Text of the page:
You just know the whole director's commentary thing has gotten way out of control when they're showing up on porn DVDs; sorry, but didn't really need to know the fluffer on duty during the filming of Stop! My Ass is on Fire. (Well, come to think of it...) Then there's the small fact that the DVD has been a commercially viable format for six years, yet only slowly do top titles trickle out of the studios. For years Back to the Future--and its two sequels, though significantly less so--sat atop the list of DVDs most coveted by Amazon.com users, alongside the first three Star Warsfilms and the Indiana Jonestrilogy, which might be released before decade's end. While the others are easily found on burned-from-laserdisc bootlegs--and, if I do say so myself, the Star Warstrilogy looks mighty fine, even if they are the particularly wretched special-edition editions--the BTTF trilogy at last makes its official bow with a 50-buck box, forcing you to buy all three movies when two will do. (The third, a Western that's more mild than wild, still feels wholly irrelevant and dopey.)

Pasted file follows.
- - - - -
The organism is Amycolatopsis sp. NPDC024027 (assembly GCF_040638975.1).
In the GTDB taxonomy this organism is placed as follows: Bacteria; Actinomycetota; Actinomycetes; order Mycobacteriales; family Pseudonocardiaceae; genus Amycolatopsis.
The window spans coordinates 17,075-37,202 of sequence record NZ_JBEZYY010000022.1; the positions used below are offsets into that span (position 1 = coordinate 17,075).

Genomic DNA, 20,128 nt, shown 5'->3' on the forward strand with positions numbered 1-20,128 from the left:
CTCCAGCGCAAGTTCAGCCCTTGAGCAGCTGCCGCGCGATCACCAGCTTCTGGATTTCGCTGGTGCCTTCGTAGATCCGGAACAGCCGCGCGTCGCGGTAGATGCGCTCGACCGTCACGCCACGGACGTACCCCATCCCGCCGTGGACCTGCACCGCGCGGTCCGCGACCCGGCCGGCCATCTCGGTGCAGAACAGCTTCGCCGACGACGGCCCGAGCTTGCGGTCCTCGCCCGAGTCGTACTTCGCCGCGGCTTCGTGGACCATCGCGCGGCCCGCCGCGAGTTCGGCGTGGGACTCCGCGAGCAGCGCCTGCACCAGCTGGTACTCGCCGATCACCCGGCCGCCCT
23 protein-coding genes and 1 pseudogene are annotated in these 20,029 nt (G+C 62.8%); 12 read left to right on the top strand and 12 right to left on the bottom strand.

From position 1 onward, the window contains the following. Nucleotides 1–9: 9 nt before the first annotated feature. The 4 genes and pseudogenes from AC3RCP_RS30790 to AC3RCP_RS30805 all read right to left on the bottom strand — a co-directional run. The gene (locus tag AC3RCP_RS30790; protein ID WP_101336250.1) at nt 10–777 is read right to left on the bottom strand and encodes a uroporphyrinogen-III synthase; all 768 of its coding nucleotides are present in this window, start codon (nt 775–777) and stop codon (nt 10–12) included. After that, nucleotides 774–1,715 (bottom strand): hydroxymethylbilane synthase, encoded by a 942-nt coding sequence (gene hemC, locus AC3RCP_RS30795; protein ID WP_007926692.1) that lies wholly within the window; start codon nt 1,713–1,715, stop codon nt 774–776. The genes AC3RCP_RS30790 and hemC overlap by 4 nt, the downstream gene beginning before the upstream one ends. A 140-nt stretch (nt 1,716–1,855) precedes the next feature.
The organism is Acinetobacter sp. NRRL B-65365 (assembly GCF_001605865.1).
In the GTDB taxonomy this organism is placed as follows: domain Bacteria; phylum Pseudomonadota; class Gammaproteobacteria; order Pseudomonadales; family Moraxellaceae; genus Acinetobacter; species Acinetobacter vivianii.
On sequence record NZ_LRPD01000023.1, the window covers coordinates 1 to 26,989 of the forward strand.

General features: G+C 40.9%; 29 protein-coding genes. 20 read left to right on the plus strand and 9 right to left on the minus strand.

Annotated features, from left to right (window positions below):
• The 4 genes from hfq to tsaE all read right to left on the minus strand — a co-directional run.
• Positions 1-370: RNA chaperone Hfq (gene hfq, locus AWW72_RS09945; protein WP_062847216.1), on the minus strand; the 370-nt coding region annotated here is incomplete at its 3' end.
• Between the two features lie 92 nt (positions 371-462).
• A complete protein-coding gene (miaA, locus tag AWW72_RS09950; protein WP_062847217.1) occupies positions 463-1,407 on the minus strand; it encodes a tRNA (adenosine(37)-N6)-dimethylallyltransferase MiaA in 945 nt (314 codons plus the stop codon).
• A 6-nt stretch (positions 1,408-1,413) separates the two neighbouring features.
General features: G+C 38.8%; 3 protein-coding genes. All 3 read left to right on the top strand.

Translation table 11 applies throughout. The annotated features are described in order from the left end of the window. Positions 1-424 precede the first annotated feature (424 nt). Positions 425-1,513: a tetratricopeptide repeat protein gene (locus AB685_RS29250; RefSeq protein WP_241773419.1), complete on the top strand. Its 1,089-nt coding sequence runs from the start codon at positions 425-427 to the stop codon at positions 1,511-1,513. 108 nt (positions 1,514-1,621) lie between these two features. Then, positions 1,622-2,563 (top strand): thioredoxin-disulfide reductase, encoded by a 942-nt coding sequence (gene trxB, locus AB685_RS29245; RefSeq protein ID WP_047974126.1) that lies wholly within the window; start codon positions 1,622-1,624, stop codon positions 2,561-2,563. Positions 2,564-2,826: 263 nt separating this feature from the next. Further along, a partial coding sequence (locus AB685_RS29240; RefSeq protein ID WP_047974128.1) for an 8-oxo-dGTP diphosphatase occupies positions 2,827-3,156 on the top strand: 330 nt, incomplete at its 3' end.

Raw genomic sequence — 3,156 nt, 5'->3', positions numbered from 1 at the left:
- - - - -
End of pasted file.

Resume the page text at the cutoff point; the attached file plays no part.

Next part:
Back to Back to the Future: Lloyd and Fox make their DVD bow, much to the delight of dozens of Internet voters.
Back to the Future: The Complete Trilogy is available for $49.95, or less.
Revelations unearthed from 10 hours of extras: Director Robert Zemeckis excised several scenes from the first film in which Michael J. Fox said "shit" a lot; the second movie became dark in tone when Crispin Glover made outrageous demands and had to be written out; had Zemeckis known there would be a second film, he never would have had Fox's girlfriend in the DeLorean at movie's end; and Kirk Cameron made some BTTFspecial in which he answers mail, for some reason. Oh, and Fox had a lot of fun. He says it right there on disc one. And two. And three. Amazing, though, they could fit three movies on three DVDs. Took four for the first Lord of the Rings. By the time that trilogy's done, they may whittle 'em down to 24.